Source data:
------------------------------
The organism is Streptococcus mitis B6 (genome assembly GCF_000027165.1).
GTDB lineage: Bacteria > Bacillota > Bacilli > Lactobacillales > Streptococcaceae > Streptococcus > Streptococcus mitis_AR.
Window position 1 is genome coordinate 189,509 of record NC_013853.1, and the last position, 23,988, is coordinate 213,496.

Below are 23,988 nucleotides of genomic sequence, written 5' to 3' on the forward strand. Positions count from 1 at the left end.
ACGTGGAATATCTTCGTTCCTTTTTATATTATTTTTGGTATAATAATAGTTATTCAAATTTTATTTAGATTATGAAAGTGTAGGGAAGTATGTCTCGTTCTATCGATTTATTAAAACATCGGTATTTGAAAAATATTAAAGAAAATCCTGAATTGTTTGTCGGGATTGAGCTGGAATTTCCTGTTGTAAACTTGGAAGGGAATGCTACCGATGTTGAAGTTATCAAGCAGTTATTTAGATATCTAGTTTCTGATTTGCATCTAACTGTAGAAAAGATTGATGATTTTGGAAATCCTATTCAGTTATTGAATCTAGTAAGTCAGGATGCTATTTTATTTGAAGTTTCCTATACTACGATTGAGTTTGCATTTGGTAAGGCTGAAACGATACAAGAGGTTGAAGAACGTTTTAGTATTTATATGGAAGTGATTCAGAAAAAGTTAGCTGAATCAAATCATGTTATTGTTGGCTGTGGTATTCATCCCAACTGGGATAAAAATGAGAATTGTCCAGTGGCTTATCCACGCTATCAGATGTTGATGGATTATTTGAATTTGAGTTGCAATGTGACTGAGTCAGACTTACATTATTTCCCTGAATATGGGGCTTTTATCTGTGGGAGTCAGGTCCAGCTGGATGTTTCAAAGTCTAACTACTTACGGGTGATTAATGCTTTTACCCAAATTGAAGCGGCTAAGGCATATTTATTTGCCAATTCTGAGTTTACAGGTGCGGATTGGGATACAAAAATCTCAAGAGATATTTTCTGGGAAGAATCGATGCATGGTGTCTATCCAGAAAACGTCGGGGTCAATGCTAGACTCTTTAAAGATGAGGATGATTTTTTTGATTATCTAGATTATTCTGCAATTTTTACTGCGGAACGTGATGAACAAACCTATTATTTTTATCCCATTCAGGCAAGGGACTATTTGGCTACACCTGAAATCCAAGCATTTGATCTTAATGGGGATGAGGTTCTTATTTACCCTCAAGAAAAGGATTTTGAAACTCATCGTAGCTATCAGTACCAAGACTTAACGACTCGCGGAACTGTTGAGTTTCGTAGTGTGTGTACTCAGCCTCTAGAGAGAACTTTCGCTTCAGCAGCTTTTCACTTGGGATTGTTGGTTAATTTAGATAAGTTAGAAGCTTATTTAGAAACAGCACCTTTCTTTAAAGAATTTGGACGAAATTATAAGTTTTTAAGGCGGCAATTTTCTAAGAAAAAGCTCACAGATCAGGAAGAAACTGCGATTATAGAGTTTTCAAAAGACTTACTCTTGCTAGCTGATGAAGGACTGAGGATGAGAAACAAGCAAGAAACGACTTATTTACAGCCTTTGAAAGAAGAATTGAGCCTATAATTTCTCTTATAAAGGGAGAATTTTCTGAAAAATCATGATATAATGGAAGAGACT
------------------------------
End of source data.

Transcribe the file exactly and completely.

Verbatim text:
The organism is Streptococcus mitis B6 (genome assembly GCF_000027165.1).
GTDB lineage: Bacteria > Bacillota > Bacilli > Lactobacillales > Streptococcaceae > Streptococcus > Streptococcus mitis_AR.
Window position 1 is genome coordinate 189,509 of record NC_013853.1, and the last position, 23,988, is coordinate 213,496.

Below are 23,988 nucleotides of genomic sequence, written 5' to 3' on the forward strand. Positions count from 1 at the left end.
ACGTGGAATATCTTCGTTCCTTTTTATATTATTTTTGGTATAATAATAGTTATTCAAATTTTATTTAGATTATGAAAGTGTAGGGAAGTATGTCTCGTTCTATCGATTTATTAAAACATCGGTATTTGAAAAATATTAAAGAAAATCCTGAATTGTTTGTCGGGATTGAGCTGGAATTTCCTGTTGTAAACTTGGAAGGGAATGCTACCGATGTTGAAGTTATCAAGCAGTTATTTAGATATCTAGTTTCTGATTTGCATCTAACTGTAGAAAAGATTGATGATTTTGGAAATCCTATTCAGTTATTGAATCTAGTAAGTCAGGATGCTATTTTATTTGAAGTTTCCTATACTACGATTGAGTTTGCATTTGGTAAGGCTGAAACGATACAAGAGGTTGAAGAACGTTTTAGTATTTATATGGAAGTGATTCAGAAAAAGTTAGCTGAATCAAATCATGTTATTGTTGGCTGTGGTATTCATCCCAACTGGGATAAAAATGAGAATTGTCCAGTGGCTTATCCACGCTATCAGATGTTGATGGATTATTTGAATTTGAGTTGCAATGTGACTGAGTCAGACTTACATTATTTCCCTGAATATGGGGCTTTTATCTGTGGGAGTCAGGTCCAGCTGGATGTTTCAAAGTCTAACTACTTACGGGTGATTAATGCTTTTACCCAAATTGAAGCGGCTAAGGCATATTTATTTGCCAATTCTGAGTTTACAGGTGCGGATTGGGATACAAAAATCTCAAGAGATATTTTCTGGGAAGAATCGATGCATGGTGTCTATCCAGAAAACGTCGGGGTCAATGCTAGACTCTTTAAAGATGAGGATGATTTTTTTGATTATCTAGATTATTCTGCAATTTTTACTGCGGAACGTGATGAACAAACCTATTATTTTTATCCCATTCAGGCAAGGGACTATTTGGCTACACCTGAAATCCAAGCATTTGATCTTAATGGGGATGAGGTTCTTATTTACCCTCAAGAAAAGGATTTTGAAACTCATCGTAGCTATCAGTACCAAGACTTAACGACTCGCGGAACTGTTGAGTTTCGTAGTGTGTGTACTCAGCCTCTAGAGAGAACTTTCGCTTCAGCAGCTTTTCACTTGGGATTGTTGGTTAATTTAGATAAGTTAGAAGCTTATTTAGAAACAGCACCTTTCTTTAAAGAATTTGGACGAAATTATAAGTTTTTAAGGCGGCAATTTTCTAAGAAAAAGCTCACAGATCAGGAAGAAACTGCGATTATAGAGTTTTCAAAAGACTTACTCTTGCTAGCTGATGAAGGACTGAGGATGAGAAACAAGCAAGAAACGACTTATTTACAGCCTTTGAAAGAAGAATTGAGCCTATAATTTCTCTTATAAAGGGAGAATTTTCTGAAAAATCATGATATAATGGAAGAGACT